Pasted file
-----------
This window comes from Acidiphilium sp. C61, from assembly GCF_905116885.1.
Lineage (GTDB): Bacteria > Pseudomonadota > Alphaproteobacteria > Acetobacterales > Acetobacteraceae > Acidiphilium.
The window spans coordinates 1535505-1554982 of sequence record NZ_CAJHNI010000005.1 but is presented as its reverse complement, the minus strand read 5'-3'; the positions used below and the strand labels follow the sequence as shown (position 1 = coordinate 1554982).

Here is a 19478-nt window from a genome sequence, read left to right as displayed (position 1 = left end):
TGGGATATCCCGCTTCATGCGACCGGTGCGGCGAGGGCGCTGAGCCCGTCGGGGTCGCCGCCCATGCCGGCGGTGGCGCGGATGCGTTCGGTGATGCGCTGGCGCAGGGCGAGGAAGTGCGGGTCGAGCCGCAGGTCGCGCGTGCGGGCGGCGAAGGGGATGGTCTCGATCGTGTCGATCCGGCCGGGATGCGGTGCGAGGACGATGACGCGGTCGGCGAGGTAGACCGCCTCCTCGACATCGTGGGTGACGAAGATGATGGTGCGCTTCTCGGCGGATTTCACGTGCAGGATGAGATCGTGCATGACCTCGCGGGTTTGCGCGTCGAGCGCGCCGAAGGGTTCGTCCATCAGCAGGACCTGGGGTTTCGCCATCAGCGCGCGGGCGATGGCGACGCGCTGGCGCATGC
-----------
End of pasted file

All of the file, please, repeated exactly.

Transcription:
This window comes from Acidiphilium sp. C61, from assembly GCF_905116885.1.
Lineage (GTDB): Bacteria > Pseudomonadota > Alphaproteobacteria > Acetobacterales > Acetobacteraceae > Acidiphilium.
The window spans coordinates 1535505-1554982 of sequence record NZ_CAJHNI010000005.1 but is presented as its reverse complement, the minus strand read 5'-3'; the positions used below and the strand labels follow the sequence as shown (position 1 = coordinate 1554982).

Here is a 19478-nt window from a genome sequence, read left to right as displayed (position 1 = left end):
TGGGATATCCCGCTTCATGCGACCGGTGCGGCGAGGGCGCTGAGCCCGTCGGGGTCGCCGCCCATGCCGGCGGTGGCGCGGATGCGTTCGGTGATGCGCTGGCGCAGGGCGAGGAAGTGCGGGTCGAGCCGCAGGTCGCGCGTGCGGGCGGCGAAGGGGATGGTCTCGATCGTGTCGATCCGGCCGGGATGCGGTGCGAGGACGATGACGCGGTCGGCGAGGTAGACCGCCTCCTCGACATCGTGGGTGACGAAGATGATGGTGCGCTTCTCGGCGGATTTCACGTGCAGGATGAGATCGTGCATGACCTCGCGGGTTTGCGCGTCGAGCGCGCCGAAGGGTTCGTCCATCAGCAGGACCTGGGGTTTCGCCATCAGCGCGCGGGCGATGGCGACGCGCTGGCGCATGC